E-books/audiobooks review: fiction

PUBLISHED : Sunday, 07 April, 2013, 12:00am
UPDATED : Sunday, 07 April, 2013, 4:14pm

A Treacherous Likeness

by Lynn Shepherd

Constable and Robinson


The extraordinary lives of poets Percy Shelley and Lord Byron have been told many times. Most interpretations centre on the nights spent besides Lake Geneva when, along with Mary Shelley and John Polidori, they wrote a series of ghost stories - only to be outdone by the less famous duo, who composed Frankenstein and The Vampyre respectively. Lynn Shepherd wisely avoids this well-trodden path, and instead examines Shelley's fraught relationships: with second wife Mary, first spouse Harriet Westbrook and sometimes lover Claire Clairmont. Having cut her teeth with clever re-writes of Mansfield Park and Bleak House, Shepherd turns the high-art soap opera into a murder mystery. Her new detective, Charles Maddox, attempts to uncover what happened to poor Harriet, who supposedly committed suicide in the Serpentine. But did she? Who in Shelley's circle had a reason to get rid of her? Shepherd creates a smart, if fantastic murder story out of real-life events. Clever and great fun.

The Child's Child

by Barbara Vine

(read by Finty Williams)

AudioGO Ltd


For those who haven't followed Ruth Rendell's 48-year career, Barbara Vine is her bestselling alter ego. The Child's Child is an intriguing, if not completely successful slice of psychological thriller topped by a dollop of meta-fiction. Our protagonists are siblings Grace and Andrew Easton. Grace is researching a PhD on 19th-century women's fiction. Andrew has just arrived at their swanky Hampstead house with new boyfriend James, a handsome novelist. James and Grace argue from the start: he takes offence at her work on unmarried mothers, arguing that historically, gay men have suffered greater persecution. Cue the novel within the novel called, you guessed it, "The Child's Child". Published in 1929, its plot concerns a brother and sister who live together and face questions of scandal, sexuality and love. The echoes of the main story's themes are not subtle, but they are effective. Finty Williams reads with the cool, intelligent tones of an academic whose passions rage beneath the surface.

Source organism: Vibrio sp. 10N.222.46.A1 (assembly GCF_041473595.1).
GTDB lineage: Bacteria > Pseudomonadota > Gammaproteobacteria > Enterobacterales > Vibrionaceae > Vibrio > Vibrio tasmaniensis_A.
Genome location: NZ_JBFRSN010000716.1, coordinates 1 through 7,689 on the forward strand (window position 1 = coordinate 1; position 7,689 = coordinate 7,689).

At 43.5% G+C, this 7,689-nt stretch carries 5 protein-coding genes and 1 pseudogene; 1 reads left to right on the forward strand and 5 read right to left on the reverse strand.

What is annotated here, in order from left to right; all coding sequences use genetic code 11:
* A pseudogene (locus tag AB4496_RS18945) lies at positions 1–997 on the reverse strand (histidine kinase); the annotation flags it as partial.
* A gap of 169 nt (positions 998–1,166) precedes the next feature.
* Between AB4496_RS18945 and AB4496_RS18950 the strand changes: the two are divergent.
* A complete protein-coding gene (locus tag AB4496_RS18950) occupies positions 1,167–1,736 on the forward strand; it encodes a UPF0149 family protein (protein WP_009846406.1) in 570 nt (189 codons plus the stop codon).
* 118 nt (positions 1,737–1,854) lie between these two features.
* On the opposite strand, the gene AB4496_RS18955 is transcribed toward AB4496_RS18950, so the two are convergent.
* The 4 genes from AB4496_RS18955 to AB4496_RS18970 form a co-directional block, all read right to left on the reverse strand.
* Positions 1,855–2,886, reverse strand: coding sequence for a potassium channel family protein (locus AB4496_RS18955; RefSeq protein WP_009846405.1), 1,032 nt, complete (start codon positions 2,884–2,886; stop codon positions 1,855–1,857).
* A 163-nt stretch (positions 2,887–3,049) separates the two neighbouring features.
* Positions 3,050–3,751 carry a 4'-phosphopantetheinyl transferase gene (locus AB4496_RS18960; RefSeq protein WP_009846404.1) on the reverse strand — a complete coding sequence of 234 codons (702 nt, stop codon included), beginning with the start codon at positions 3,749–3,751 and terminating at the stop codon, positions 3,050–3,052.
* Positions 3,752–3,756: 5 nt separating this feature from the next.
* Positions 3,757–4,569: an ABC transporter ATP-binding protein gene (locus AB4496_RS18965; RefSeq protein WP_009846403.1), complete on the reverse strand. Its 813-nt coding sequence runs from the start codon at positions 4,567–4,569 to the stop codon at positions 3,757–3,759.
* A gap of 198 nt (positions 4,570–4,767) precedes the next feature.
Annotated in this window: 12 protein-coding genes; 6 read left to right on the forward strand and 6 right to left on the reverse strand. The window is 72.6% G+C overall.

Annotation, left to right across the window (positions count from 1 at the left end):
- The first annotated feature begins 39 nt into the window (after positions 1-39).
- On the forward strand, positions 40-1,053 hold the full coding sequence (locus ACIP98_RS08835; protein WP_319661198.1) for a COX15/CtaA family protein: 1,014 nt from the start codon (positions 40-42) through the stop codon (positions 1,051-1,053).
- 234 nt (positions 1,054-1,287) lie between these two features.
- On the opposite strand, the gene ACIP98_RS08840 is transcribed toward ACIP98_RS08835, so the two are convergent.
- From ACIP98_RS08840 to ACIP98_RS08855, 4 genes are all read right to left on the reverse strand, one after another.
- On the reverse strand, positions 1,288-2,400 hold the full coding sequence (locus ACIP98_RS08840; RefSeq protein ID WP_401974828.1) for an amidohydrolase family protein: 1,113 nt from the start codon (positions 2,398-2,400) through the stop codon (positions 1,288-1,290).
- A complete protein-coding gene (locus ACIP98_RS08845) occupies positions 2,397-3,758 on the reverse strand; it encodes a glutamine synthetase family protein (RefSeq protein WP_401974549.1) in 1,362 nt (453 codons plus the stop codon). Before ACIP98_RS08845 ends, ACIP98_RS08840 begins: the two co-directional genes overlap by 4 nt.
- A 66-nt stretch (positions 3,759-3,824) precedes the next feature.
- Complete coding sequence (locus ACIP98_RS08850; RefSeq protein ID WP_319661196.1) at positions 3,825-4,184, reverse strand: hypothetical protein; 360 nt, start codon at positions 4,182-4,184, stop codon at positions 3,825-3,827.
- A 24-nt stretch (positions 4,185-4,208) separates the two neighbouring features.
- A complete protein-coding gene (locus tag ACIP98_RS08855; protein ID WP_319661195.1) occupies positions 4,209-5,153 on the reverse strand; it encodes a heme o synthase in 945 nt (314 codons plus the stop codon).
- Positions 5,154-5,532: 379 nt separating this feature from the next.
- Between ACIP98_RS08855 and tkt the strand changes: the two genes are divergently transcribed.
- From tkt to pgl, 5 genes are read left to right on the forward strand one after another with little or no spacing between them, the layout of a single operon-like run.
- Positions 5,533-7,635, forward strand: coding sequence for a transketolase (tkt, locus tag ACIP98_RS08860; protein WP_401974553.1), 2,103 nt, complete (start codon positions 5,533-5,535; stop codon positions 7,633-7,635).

Questions of Travel

by Michelle de Kretser

Allen and Unwin


Questions of Travel, Michelle de Kretser's ambitious fourth novel (after The Rose Grower, The Lost Dog and The Hamilton Case), follows the lives of two central characters, each with a predilection for globe-trotting. Following the death of her nomadic aunt Hester, Australian-born Laura Fraser inherits a handsome sum, souvenirs of her many adventures in foreign lands, and a taste for life beyond Sydney's borders. She crosses Asia and Europe before landing in London. Her mirror image in the novel is Ravi, a Sri Lankan with roots back to Italian settlers. Ravi learns to use computers, marries and raises a family. For him, travel is all about business and status until an act of political violence compels him to seek asylum in Australia. Ravi's technological savvy suggests new forms of journeying that echo the political and geographical motifs of the book's first half. If the internet changes our characters' freedom to move, then September 11 spins them onto new trajectories. De Kretser is an elegant, intelligent stylist; this is an impressive novel.